There is no association between the circadian clock gene HPER3 and cognitive dysfunction after noncardiac surgery.
ABSTRACT The specific clock-gene PERIOD3 is important with regard to circadian rhythmicity, sleep homeostasis, and cognitive function. The allele PER3(5/5) has been associated with worse cognitive performance in response to sleep deprivation. We hypothesized that patients with the PER3(5/5) genotype would have an increased risk of postoperative cognitive dysfunction (POCD) 1 week after noncardiac surgery.
Blood samples were analyzed from 93 patients with POCD and 186 patients without POCD from a completed multicenter study. The study population comprised patients ages 40 years and older undergoing noncardiac surgery who were tested preoperatively and 1 week after surgery with a neuropsychological test battery comprising 7 subtests. PER3 genotypes were determined by polymerase chain reaction analysis of DNA from blood samples (Clinicaltrials.gov identifier NCT01088100).
The frequencies of the 3 genotypes were 11.8% (32 patients) PER3(5/5), 41.7% (113 patients) PER3(4/5), and 46.5% (126 patients) PER3(4/4). No significant difference was found in the distribution of the 3 genotypes according to POCD at 1 week (P = 0.68). Twelve percent (6% to 21%) of the patients with POCD and 12% (7% to 17%) of the patients without POCD had the PER3(5/5) genotype. The difference of the incidence of POCD/-POCD for the PER3(5/5) genotype was 1% (-7% to 10%). A significantly higher Z score was found in patients having the PER3(4/4) in 1 of the neuropsychological tests (error score of the Concept Shifting Test) (Bonferroni corrected P = 0.042).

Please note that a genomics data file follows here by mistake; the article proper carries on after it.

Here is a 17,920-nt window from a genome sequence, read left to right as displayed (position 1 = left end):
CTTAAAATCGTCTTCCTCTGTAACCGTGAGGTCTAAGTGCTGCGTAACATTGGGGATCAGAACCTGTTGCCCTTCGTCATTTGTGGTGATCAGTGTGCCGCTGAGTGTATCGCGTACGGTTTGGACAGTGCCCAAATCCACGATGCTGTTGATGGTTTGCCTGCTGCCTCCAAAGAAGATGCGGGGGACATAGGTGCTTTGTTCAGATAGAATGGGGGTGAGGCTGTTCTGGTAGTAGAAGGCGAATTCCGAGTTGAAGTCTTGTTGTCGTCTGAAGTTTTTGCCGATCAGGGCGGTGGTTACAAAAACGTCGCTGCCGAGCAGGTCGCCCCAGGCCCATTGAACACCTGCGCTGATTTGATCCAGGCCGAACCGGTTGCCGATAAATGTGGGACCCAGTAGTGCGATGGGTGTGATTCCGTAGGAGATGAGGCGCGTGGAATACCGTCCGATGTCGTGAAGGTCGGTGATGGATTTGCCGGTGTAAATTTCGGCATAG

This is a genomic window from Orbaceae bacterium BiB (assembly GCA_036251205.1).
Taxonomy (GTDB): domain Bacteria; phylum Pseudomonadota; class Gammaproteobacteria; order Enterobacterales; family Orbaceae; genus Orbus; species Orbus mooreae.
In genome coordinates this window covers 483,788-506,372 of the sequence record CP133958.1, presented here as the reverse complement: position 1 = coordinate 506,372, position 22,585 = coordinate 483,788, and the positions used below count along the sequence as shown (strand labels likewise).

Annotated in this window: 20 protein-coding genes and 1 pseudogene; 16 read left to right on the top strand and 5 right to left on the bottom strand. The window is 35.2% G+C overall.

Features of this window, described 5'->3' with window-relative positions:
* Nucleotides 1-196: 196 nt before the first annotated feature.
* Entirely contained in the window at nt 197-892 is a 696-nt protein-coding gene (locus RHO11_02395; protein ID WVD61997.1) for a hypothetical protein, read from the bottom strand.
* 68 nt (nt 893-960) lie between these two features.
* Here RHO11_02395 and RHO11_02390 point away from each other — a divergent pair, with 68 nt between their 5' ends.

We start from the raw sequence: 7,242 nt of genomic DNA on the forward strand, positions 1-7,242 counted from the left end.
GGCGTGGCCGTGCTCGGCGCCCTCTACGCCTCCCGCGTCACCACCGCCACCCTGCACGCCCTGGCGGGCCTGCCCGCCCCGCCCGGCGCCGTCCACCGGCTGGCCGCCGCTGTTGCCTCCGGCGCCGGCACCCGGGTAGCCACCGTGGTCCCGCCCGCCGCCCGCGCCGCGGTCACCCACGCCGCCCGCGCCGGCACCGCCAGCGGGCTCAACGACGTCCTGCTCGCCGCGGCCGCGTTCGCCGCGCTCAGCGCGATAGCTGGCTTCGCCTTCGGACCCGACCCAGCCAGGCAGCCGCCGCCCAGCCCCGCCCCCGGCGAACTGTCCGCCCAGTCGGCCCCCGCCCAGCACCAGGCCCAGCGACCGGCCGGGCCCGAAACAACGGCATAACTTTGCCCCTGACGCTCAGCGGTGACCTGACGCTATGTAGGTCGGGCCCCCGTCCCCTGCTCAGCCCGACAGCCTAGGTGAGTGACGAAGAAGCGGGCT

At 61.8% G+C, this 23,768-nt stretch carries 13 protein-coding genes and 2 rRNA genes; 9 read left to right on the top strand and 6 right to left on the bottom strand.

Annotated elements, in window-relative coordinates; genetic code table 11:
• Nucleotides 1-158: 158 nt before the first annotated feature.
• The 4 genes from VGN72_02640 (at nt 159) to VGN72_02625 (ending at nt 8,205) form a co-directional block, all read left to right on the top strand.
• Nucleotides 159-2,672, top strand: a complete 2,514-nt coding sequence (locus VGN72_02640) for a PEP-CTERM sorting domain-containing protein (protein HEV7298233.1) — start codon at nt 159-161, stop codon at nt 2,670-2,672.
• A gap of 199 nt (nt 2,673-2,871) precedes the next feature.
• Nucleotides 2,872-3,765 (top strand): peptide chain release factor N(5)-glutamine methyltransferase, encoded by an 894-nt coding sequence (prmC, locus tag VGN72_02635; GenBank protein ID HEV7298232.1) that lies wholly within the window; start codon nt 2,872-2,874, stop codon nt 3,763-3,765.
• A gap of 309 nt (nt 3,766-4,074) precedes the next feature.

No significant association was found between the clock-gene PER3(5/5) genotype and POCD at 1 week after noncardiac surgery. If PER3(5/5) does worsen cognitive performance, the incidence is <10% of patients.